Blunt Mountainmint is a native herbaceous flower that is really a strong draw for pollinators. Also known as Clustered Mountainmint, in mid to late summer clusters of tiny white/purple flowers will bloom forming almost a canopy over the stalks. This plant is very dense with leaves and flowers, making it a great choice for manicured flowerbeds as well as wildflower gardens. It is really a pretty plant that is just mobbed by bees and pollinating flys. A native plant, Blunt mountain mint has a natural range from Texas to Illinois, then East to the Atlantic Ocean and New England.
- Is a favorite flower of bees and butterflies. This plant has a very high value for pollinators.
- Contains a natural insect repellent, pulegone
- Slowly spreads via rhizomes, but easy to control
- Deer and rabbit resistant
- Has a long blooming period of 4-6 weeks
- Is attractive even after flowering, into the winter
- Blunt Mountainmint is hardy from USDA zones 4-8. Check your USDA zone here
This is a clump forming plant that spreads via rhizomes. It grows 2-3′ tall with equal spread once firmly established. You will notice a strong spearmint aroma on crushed leaves.
Stalk / Stem
It has a smooth stalk with branching. The stalk is light green. The branching will terminate and flowers with opposite leaves.
Leaves of Blunt Mountain Mint are opposite and green near the base and lower on the stalk. Near the top of the stalk the leaves are almost white and take on a more exotic appearance. The leaves have a lance shape (lanceolate) and terminate at a point (acuminate). Leaves grow about 2″ long by 1″ wide (at the widest point).
Hundreds of tiny tubular flowers form clusters. Each tube has two lips. In full sun many blooms will occur.
This is a shallow-rooted plant. The roots will spread out and send up new stalks, increasing the size of the plant over time. Since it is shallow, it is not hard to control the size.
This plant prefers full sun and moist soil that drains well. But it is very drought tolerant, so just pay attention. It will do just fine in partial shade. Along the southern or eastern edge of woods is a perfect location for this plant. But it can do just fine out in the open too.
Click on the image below for our Reference Table on Growing Mountainmint
I have mine in an open, isolated area. It is growing on a small knob or hill with pretty much no shade, and the area gets really dry in mid-late Summer. All pictures on this page are of that specimen, as I haven’t transplanted any new shoots to our micro-prairie yet.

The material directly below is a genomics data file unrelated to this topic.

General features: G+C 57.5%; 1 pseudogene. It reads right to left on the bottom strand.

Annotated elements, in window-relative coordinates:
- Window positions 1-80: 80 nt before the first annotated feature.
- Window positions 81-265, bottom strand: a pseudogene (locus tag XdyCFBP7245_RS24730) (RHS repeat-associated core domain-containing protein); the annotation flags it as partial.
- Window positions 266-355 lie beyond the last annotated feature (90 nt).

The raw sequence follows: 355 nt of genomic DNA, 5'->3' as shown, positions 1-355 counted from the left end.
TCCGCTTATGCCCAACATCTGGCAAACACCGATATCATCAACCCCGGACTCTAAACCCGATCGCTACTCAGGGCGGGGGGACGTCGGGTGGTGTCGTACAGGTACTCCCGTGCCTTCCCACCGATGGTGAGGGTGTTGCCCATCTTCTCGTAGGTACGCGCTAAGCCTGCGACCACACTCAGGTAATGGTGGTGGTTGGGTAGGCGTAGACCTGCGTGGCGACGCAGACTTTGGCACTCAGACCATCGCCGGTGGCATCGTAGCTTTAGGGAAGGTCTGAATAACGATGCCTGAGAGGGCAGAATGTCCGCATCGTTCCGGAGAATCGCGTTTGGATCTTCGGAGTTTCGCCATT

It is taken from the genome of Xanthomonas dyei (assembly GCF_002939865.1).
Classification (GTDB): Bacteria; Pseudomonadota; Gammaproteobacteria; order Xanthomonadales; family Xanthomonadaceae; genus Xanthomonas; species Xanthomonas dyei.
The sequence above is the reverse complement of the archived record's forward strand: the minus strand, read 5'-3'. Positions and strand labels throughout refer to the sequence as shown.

How to care for Blunt Mountainmint
This plant really doesn’t require much care. As long as you put it in conditions / an environment that it likes, the plant will do just fine. It may require watering in extreme drought.
The main thing you may need to do is to control the spread if in a small garden area. This dense plant will slowly spread. It is not as aggressive as most mints though, so don’t be afraid. The shallow roots make it easy to pull new shoots. Alternatively, you can stab around the perimeter with a shovel to sever new roots too, in Early Spring.
How to Establish
Growing from seed is quite easy for this plant. It doesn’t require any stratification, and needs light to germinate. So to grow Clustered Mountainmint from seed you just need to sprinkle seed in a disturbed area in early Spring. Or just direct so in pots and keep moist, letting them get morning sun.
Once you have germination, thin to the desired number of plants. Transplant seedlings once they are several inches tall into their final location. Then just maintain soil moisture throughout the first year. Alternatively you can plant your transplants in the fall, and the roots will establish themselves during the winter.
Propagating Mountain Mint through Divsion
Mountain Mint is extremely easy to divide and get free plants! In early Spring, shortly after the plant has emerged you can safely divide them. You can pot-up the transplants, or replant entire clumps. My process is as follows:
- Gather up a spade, small handheld garden shovel, handheld pruning sheers, and a pot or bucket to hold the new plants.
- Rake up any mulch around the plant, so that you have easy access to the dirt.
- Use the spade to stab through the soil 4-6 inches away from the area you want to divide. Doing this will get you about a 3-6″ long rhizome root that will have multiple shoots pushing through the soil.
- Then, use the handheld trowel to gently lift up a clump of Blunt Mountain Mint. Since you cut through the roots that lead back to the mother plant, it will be easy to pull up.
- Use garden sheers to separate the shoots. Or, just plant the entire clump in a new location where you would like to have the plant!
Since this is a ‘slow’ spreading mint, it would do well in a manicured flower bed. But overall this plant is quite versatile and can adapt to many settings. The key is to keep it in well draining soil and make sure it gets some sunlight. As I stated above, I have mine out in the open. But next spring I plant to move some volunteer shoots into our backyard micro-prairie.
Click on the image below to learn how to make your own backyard Micro-Prairie!
This plant is an absolute favorite of bees and butterflies! I’m amazed by the number of native bees that I see on the flowers every time I visit it. This is a very beneficial plant for pollinators. As far as ‘pollinator friendly’ flowers go, this one will definitely give you the most bang for your buck.
Pests and diseases
This plant has a strong aroma. That strong aroma keeps deer and rabbits from browsing it. I’ve never seen any damage on my plants. So you can classify Blunt Mountainmint as very deer resistant.
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